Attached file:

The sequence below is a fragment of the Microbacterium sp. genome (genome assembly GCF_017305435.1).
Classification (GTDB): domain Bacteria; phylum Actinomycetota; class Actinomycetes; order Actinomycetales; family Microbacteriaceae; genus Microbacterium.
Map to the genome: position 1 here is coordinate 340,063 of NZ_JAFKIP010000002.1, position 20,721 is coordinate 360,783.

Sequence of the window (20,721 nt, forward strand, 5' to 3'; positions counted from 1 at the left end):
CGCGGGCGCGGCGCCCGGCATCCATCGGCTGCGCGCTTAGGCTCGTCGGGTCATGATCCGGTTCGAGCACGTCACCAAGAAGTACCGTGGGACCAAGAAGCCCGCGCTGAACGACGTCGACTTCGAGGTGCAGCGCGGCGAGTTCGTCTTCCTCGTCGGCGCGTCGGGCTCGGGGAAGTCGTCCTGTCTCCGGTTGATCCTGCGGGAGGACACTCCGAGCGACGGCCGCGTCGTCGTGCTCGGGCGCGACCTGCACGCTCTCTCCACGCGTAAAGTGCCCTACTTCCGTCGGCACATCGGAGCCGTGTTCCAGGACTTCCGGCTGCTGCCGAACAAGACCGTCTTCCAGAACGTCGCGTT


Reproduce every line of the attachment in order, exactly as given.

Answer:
The sequence below is a fragment of the Microbacterium sp. genome (genome assembly GCF_017305435.1).
Classification (GTDB): domain Bacteria; phylum Actinomycetota; class Actinomycetes; order Actinomycetales; family Microbacteriaceae; genus Microbacterium.
Map to the genome: position 1 here is coordinate 340,063 of NZ_JAFKIP010000002.1, position 20,721 is coordinate 360,783.

Sequence of the window (20,721 nt, forward strand, 5' to 3'; positions counted from 1 at the left end):
CGCGGGCGCGGCGCCCGGCATCCATCGGCTGCGCGCTTAGGCTCGTCGGGTCATGATCCGGTTCGAGCACGTCACCAAGAAGTACCGTGGGACCAAGAAGCCCGCGCTGAACGACGTCGACTTCGAGGTGCAGCGCGGCGAGTTCGTCTTCCTCGTCGGCGCGTCGGGCTCGGGGAAGTCGTCCTGTCTCCGGTTGATCCTGCGGGAGGACACTCCGAGCGACGGCCGCGTCGTCGTGCTCGGGCGCGACCTGCACGCTCTCTCCACGCGTAAAGTGCCCTACTTCCGTCGGCACATCGGAGCCGTGTTCCAGGACTTCCGGCTGCTGCCGAACAAGACCGTCTTCCAGAACGTCGCGTT